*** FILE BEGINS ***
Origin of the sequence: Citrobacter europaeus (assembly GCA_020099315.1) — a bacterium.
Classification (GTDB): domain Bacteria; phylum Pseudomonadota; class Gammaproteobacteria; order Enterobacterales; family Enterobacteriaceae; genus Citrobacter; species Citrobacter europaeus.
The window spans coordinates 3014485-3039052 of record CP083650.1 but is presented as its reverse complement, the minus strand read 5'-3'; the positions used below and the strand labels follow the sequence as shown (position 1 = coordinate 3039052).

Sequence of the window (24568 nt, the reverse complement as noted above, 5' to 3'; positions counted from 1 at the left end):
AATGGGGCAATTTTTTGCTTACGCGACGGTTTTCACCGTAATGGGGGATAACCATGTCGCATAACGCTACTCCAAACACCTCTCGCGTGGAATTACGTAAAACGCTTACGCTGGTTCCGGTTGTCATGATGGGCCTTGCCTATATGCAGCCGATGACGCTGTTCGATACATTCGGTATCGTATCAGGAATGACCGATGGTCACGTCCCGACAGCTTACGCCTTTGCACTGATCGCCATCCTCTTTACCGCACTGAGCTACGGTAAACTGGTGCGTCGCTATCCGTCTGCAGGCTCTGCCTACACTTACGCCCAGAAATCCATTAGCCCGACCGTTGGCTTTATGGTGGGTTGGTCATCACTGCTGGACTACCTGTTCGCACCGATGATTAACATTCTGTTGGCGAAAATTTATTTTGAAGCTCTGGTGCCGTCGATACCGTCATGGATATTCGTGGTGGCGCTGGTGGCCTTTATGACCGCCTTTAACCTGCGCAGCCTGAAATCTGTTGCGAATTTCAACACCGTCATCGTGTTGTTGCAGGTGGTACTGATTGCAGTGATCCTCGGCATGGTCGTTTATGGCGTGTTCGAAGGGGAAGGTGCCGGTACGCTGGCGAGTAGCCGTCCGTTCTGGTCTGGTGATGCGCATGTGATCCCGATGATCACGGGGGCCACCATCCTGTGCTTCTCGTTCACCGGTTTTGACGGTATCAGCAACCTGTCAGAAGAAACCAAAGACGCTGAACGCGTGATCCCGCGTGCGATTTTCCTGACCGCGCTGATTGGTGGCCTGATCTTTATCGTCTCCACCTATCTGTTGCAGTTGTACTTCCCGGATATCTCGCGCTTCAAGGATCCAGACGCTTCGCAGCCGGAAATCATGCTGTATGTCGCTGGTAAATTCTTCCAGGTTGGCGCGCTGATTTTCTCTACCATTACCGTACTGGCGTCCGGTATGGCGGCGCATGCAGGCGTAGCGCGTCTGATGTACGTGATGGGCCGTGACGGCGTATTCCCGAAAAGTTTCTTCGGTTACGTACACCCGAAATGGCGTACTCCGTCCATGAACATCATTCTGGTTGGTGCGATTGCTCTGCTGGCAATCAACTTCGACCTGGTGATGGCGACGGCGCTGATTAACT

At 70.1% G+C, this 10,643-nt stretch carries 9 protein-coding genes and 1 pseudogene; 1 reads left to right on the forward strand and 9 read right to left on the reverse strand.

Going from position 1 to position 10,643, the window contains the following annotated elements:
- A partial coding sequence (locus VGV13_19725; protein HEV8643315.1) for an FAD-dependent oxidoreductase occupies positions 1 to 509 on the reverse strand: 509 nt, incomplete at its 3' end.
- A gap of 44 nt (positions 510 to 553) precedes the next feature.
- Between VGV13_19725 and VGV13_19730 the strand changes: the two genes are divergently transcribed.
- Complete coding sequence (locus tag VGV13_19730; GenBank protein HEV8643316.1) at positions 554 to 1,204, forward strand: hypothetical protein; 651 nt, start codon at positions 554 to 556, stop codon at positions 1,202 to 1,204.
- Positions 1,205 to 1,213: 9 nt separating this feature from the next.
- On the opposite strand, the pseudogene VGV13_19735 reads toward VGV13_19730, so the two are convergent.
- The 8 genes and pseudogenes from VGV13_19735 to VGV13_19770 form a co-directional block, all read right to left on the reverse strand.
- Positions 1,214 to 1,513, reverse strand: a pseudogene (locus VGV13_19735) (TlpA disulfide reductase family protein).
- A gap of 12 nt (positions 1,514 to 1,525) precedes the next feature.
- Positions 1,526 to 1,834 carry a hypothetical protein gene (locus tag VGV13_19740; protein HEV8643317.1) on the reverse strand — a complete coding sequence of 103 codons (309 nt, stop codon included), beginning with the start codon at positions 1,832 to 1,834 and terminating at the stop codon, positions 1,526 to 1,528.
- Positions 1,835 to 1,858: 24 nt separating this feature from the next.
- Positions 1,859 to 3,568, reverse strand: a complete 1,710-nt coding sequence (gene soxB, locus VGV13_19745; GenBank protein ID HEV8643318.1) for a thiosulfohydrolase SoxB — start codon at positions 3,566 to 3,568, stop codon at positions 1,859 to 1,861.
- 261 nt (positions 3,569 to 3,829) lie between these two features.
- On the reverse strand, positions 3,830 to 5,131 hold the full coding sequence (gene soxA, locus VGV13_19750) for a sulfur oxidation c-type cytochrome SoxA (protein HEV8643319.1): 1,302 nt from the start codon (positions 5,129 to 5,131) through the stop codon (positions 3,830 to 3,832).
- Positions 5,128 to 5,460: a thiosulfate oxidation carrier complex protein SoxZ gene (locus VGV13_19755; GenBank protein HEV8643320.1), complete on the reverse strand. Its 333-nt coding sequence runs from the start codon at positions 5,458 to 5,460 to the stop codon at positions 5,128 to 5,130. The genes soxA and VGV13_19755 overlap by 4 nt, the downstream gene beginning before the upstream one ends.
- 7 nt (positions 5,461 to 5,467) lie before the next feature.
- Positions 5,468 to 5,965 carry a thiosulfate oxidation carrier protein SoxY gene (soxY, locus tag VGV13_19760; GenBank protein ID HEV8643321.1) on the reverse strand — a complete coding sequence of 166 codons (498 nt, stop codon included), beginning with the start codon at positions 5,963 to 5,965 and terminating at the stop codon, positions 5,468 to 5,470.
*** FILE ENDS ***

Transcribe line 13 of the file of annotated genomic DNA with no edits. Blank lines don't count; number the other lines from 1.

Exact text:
- On the opposite strand, the pseudogene VGV13_19735 reads toward VGV13_19730, so the two are convergent.